In a cancer cell, the presence of Myc or Ras mutation along with the lack of SIRT3 alters the metabolism of the cell and increases the levels of reactive oxygen (ROS). This increase of reactive oxygen correlates with an increase in cellular growth rate. Decreasing the reactive oxygen (ROS) through supplementation of SOD inhibits transformation. In a normal cell, SIRT3 possibly acts as a tumor suppressor by regulating ROS.
When cells produce energy, they also form reactive oxygen molecules capable of damaging proteins and DNA. Normally, these molecules are neutralized by a protein called superoxide dismutase, or SOD. However, as a cell ages, oxidative damage accumulates. The increase in oxidative cellular damage as people age may provide a mechanistic connection between aging and carcinogenesis.
The surtuin family of proteins is known to contribute to the cellular lifespan. The removal of these genes from an organism such as a fruit fly greatly reduces the length of its life. One member of the sirtuin family, SIRT3, is expressed in the mitochondria, which is the cellular compartment where energy is produced.
The ability of sirtuin proteins to influence the lifespan of a cell and the connection between aging and cancer made Krish Patel, M.D., working with David Gius, M.D., Ph.D., in CCR’s Radiation Oncology Branch and Hyun-Seok Kim, M.D., from the National Institute of Diabetes and Digestive and Kidney Diseases wonder if SIRT3 functions as a tumor suppressor. Drs. Patel and Kim used cell culture techniques and animal models to demonstrate that if SIRT3 is not present in a cell, there is a decrease in the amount of SOD and an increase in reactive oxygen molecules (ROS), which creates an environment that favors the development of cancer.
To begin, the researchers observed the effect of removing SIRT3 from mouse cells. Genetically altered cells that lack SIRT3 showed an increase in reactive oxygen when they were stressed. Removal of SIRT3 also resulted in an increase in mitochondrial DNA damage as the cells aged. When cells were treated to supplement the amount of SOD, which neutralizes reactive oxygen, there was no longer a change in the level of reactive oxygen upon cellular stress.
The researchers also discovered that cells lacking SIRT3 are more amenable to the induction of uncontrolled growth. In a normal cell, mutations in two specific genes—Myc and Ras—cooperate to cause transformation (i.e., acquiring traits of cancer). However, in the absence of SIRT3, mutation of only one or the other gene is sufficient to induce the hallmarks of a cancerous cell. In the presence of Myc or Ras mutation, lack of SIRT3 altered the metabolism of the cell and increased the levels of reactive oxygen (ROS). This increase of reactive oxygen correlated with an increase in cellular growth rate. Decreasing the reactive oxygen (ROS) through supplementation of SOD inhibited transformation.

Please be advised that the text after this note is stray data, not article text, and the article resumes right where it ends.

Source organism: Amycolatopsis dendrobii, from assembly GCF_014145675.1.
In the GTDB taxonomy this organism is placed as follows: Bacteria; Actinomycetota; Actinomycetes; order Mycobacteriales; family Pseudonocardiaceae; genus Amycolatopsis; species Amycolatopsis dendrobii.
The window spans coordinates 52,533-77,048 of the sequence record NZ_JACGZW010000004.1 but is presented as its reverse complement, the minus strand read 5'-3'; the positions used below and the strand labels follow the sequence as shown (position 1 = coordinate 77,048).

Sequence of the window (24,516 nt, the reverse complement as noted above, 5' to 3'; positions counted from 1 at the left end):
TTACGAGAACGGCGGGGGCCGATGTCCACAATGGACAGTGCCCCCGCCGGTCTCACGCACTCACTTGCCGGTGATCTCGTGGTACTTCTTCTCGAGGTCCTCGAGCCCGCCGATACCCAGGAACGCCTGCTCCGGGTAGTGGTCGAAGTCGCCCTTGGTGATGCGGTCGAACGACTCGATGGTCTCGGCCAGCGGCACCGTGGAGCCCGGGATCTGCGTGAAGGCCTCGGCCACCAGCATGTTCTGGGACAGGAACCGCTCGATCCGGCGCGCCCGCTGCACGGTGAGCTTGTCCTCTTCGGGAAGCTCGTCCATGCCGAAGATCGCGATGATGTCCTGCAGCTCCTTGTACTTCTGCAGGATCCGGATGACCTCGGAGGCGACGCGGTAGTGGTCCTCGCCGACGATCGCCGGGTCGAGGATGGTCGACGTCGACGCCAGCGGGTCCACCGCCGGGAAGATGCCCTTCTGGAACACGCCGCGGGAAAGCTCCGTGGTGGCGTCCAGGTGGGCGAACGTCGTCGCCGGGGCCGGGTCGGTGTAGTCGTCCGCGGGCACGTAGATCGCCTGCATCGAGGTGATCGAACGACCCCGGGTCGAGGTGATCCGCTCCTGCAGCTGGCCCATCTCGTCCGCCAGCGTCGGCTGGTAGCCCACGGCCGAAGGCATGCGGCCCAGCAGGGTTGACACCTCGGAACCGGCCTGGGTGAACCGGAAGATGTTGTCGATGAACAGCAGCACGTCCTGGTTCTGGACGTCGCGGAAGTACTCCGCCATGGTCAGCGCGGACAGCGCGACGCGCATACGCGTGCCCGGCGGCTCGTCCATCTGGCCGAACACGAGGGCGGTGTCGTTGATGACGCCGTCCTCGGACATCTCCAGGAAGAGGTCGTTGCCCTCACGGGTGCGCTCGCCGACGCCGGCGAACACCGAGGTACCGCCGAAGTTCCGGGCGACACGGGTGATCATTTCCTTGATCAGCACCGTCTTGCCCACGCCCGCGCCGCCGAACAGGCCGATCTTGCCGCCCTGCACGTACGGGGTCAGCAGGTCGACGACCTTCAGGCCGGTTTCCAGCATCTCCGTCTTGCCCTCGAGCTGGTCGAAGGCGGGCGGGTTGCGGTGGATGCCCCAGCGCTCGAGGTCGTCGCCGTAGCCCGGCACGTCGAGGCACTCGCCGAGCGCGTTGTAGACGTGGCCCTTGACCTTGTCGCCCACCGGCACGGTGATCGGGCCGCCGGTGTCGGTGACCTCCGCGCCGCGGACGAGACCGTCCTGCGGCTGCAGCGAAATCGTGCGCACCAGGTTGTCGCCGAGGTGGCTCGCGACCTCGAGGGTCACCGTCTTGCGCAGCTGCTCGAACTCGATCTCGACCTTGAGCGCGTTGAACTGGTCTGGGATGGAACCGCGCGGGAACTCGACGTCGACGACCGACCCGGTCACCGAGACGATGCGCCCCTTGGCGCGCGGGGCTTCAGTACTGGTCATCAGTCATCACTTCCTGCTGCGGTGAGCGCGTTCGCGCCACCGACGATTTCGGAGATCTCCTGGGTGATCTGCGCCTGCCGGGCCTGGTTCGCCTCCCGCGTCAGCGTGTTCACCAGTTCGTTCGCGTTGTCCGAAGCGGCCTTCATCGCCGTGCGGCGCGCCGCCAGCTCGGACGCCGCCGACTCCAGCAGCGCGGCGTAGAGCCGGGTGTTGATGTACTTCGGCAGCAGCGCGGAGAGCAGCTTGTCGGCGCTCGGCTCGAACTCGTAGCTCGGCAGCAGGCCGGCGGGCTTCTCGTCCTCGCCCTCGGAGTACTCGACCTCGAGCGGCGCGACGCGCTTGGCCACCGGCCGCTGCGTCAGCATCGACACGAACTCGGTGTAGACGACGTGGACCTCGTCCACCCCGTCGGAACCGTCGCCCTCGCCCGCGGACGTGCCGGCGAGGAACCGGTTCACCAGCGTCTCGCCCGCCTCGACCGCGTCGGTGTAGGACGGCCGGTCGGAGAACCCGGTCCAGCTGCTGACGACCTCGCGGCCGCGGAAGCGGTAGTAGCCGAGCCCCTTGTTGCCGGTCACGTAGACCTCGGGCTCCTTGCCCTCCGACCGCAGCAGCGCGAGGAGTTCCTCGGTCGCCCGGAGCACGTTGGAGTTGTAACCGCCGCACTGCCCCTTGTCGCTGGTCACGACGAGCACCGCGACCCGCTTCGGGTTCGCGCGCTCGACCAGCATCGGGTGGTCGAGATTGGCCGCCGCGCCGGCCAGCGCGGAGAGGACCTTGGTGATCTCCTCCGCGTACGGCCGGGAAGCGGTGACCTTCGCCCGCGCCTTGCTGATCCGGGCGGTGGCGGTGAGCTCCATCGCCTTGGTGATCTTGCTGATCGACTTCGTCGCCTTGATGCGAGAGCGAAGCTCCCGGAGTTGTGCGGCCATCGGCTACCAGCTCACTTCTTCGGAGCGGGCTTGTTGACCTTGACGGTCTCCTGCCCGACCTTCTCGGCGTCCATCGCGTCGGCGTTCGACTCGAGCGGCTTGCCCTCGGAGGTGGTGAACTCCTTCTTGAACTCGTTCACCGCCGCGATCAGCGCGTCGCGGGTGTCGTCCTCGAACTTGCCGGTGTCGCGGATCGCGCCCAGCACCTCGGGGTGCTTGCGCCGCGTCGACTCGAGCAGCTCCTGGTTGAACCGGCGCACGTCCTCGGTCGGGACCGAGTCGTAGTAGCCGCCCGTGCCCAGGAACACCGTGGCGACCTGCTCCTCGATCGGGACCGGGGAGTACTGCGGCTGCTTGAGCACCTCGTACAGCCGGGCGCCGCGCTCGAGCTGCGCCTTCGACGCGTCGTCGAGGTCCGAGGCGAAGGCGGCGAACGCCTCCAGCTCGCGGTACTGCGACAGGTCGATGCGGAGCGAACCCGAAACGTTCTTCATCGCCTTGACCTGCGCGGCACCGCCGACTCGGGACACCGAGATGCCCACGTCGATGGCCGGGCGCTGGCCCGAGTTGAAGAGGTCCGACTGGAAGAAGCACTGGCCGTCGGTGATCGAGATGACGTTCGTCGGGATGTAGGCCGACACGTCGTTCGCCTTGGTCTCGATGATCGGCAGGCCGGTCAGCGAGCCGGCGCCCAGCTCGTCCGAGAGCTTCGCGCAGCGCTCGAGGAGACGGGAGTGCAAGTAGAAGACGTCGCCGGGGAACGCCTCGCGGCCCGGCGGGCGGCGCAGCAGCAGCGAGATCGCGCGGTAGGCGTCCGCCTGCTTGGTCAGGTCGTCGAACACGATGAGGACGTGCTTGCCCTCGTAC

To determine if SIRT3 is indeed a tumor suppressor, mice were genetically modified to remove the SIRT3 gene. After 24 months, SIRT3-deficient mice developed mammary gland tumors while mice with normal levels of SIRT3 did not. The tumors were estrogen and progesterone receptor positive, which is characteristic of breast cancer in older women. When the expression of SIRT3 was measured in human breast cancer samples, it was found to be lower than in normal breast tissue. Examination of the Oncomine cancer database showed that SIRT3 is also decreased in testicular, glioblastoma multiforme, prostate, head and neck squamous cell, clear cell renal, and hepatocellular cancers.
As people age, they become more likely to develop cancer, but the mechanisms that govern this phenomenon are not fully understood. The identification of SIRT3 as a tumor suppressor suggests a possible link between the proteins that regulate aging and carcinogenesis, and may to be important for several different types of cancer.
Summary Posted: 2/2010
Cancer Cell 2010 Jan 19;17(1):41-52. Pubmed Link
Reviewed by Donna Kerrigan